With just a few days to go for the 2019 World Cup to be contested in England and Wales; all the cricketing experts have started putting forth their predictions on the winners of the mega event. The Eoin Morgan-led England team has displayed a remarkable performance in the limited-over format of the game in the recent few years. Last year, the No.1 ranked ODI side recorded some fabulous ODI series victories against strong teams like Australia, New Zealand and India. Due to their sensational efforts, they are also being considered as top contenders to lift the World Cup 2019 title in their own backyard.
The English team suffered a disappointing loss against Bangladesh in the 2015 World Cup, which also in turn brought an end to their campaign in the league stages of the tournament itself. After that massive happening, England started to approach the limited-overs format in a brand-new style by bringing in players who have the ability to turn the game on its head on the judgment day. They recently thrashed Pakistan by 4-0 in the five-match ODI series to end their international season before the start of the showpiece event on a positive note.
With the likes of Jonny Bairstow, Jason Roy, skipper Eoin Morgan and Jos Buttler adding enough firepower to the England batting line-up, Joe Root’s importance as a game-builder becomes like gold for the World Cup hosts. In 78 matches played since the 2015 World Cup, Root has scored a fabulous tally of almost 3,500 runs at a phenomenal average of 58.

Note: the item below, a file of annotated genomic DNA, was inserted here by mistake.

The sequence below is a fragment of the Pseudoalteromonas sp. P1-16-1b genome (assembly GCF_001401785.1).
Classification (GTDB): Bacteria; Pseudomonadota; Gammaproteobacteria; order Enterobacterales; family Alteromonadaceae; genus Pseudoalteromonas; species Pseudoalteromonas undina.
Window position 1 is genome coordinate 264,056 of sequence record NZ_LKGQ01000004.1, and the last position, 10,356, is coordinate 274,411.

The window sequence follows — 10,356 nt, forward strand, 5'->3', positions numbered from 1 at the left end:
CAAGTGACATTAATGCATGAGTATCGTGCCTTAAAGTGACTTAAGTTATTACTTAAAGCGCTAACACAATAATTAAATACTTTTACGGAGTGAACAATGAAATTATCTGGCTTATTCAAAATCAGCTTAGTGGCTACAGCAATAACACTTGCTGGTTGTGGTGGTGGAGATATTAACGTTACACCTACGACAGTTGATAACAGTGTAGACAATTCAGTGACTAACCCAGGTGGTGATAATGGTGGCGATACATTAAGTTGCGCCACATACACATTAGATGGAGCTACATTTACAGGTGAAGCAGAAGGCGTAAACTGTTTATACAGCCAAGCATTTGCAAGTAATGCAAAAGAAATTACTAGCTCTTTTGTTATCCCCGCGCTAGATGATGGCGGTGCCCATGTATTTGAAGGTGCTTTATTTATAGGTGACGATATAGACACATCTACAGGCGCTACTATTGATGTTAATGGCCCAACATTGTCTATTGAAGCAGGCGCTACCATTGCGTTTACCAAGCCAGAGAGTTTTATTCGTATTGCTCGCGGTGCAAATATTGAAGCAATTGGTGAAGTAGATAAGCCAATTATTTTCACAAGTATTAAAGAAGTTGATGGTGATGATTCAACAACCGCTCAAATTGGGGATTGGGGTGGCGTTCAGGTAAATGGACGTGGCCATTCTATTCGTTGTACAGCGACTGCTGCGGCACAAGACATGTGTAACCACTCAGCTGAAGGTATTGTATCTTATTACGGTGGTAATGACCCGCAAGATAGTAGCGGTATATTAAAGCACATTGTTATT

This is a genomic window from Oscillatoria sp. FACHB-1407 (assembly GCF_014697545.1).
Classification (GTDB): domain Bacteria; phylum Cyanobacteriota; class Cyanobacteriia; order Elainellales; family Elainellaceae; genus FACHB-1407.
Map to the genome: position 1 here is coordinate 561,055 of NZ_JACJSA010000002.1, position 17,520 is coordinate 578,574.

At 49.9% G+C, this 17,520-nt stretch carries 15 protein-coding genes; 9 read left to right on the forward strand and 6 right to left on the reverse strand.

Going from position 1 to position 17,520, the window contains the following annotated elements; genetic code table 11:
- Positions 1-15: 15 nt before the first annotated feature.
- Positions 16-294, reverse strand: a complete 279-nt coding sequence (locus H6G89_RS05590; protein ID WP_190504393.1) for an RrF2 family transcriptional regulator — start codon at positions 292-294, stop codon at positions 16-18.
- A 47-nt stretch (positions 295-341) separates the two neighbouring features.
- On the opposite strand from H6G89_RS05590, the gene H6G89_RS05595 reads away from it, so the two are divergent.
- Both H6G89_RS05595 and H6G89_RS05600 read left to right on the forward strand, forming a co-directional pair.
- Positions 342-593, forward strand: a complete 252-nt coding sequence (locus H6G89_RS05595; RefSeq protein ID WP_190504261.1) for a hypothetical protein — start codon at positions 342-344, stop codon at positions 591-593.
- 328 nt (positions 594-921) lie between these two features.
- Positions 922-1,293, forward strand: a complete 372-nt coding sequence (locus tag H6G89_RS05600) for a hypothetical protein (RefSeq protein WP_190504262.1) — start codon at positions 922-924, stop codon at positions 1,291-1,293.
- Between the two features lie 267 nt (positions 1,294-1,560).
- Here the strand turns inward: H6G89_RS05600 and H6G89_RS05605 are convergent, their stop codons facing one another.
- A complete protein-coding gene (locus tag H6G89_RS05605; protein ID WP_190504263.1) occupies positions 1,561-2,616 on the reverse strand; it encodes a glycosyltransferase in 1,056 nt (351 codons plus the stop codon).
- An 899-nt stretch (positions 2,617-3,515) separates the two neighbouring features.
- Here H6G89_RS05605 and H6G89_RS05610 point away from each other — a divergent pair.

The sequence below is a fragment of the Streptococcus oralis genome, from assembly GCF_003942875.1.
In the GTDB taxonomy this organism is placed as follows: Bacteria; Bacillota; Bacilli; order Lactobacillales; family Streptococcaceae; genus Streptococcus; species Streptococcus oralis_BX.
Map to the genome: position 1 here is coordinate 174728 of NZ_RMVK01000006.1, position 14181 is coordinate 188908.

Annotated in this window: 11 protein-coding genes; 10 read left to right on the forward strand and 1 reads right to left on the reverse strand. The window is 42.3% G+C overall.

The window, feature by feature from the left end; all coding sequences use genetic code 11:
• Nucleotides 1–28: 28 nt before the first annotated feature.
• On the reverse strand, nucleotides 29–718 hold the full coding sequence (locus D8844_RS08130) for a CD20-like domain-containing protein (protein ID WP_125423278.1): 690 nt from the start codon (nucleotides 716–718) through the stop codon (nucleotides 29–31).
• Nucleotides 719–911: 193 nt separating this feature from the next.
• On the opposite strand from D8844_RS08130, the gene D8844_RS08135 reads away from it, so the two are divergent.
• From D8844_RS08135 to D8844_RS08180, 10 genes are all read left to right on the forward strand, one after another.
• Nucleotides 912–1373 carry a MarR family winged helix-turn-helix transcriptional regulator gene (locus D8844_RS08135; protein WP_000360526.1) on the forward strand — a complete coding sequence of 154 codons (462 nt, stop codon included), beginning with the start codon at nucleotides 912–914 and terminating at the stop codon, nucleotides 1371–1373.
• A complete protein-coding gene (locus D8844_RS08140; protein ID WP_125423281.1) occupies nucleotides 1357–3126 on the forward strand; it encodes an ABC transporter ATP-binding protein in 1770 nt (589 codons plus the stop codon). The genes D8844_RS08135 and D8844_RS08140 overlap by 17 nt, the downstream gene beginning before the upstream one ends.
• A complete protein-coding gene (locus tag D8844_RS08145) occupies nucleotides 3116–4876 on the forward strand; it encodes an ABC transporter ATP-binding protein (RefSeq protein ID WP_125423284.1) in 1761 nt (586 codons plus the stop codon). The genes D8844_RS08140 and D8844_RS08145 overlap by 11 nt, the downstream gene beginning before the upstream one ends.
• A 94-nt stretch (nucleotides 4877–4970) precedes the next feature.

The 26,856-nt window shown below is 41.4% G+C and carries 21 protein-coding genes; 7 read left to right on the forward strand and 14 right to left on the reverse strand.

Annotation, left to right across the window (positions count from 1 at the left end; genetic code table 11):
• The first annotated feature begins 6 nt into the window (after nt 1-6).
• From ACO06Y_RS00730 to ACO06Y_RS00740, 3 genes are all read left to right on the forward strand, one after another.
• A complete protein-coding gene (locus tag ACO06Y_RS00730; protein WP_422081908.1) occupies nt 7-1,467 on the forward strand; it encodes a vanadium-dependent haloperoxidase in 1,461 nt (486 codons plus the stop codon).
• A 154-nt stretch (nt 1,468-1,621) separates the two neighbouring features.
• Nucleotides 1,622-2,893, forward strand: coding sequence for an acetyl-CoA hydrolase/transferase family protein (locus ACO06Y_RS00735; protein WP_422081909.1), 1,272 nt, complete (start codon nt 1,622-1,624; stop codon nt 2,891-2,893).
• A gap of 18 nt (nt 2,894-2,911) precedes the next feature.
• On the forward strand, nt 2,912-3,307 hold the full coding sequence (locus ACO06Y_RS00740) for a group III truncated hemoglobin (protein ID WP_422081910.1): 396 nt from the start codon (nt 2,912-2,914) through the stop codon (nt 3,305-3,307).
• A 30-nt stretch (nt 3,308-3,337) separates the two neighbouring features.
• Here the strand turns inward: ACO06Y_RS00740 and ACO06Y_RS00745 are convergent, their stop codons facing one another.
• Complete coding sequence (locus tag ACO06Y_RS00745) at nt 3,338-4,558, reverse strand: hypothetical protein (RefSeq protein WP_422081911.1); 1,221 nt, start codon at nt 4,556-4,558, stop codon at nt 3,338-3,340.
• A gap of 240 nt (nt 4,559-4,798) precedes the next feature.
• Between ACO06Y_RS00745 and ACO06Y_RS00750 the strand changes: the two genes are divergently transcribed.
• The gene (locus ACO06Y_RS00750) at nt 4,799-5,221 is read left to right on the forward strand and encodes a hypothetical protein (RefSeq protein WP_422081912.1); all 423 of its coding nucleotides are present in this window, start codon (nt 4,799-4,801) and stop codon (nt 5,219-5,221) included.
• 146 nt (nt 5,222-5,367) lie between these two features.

"I was probably a little bit too experimental and trying to play in a manner that didn't suit myself or the team. It is actually a very good reminder that on occasions I should rein it in a bit, not get too giddy, not try to follow suit and get carried away by guys like Jonny, Jason and Jos when they're flying at the other end. I just need to continue to play my role and let them have the freedom to play the way they do,” said Joe Root on recalling his initial days in international cricket.
"Trying to hit the left-arm spinner over mid-off five times in two games and nearly get[ting] out four times to it is a bit dumb and it's not what I'm about in that format. It's not the right option for me, whereas flicking it over my shoulder probably is,” he added.
We are ready to get on with it now
If the pitches in this World Cup are similar to the ones that were during the 2017 ICC Champions Trophy, Root will be very much crucial to England’s chances as that is where his compact technique comes into utilization the most. England have struggled in the recent times on slow turning pitches and the most recent example was the semi-final against Pakistan in the Champions Trophy in Cardiff. But England have turned their fortunes drastically since that loss.
"We can adapt to that and reassess and not think 'today we're going to get 400'. Today 310 might be a really good score or 280 and we have to have trust and faith in our bowlers to defend that. So as I say, it's great to be in this position where we feel we are well prepared, we feel we are ready and we just want to get on with it now to be honest," Root concluded.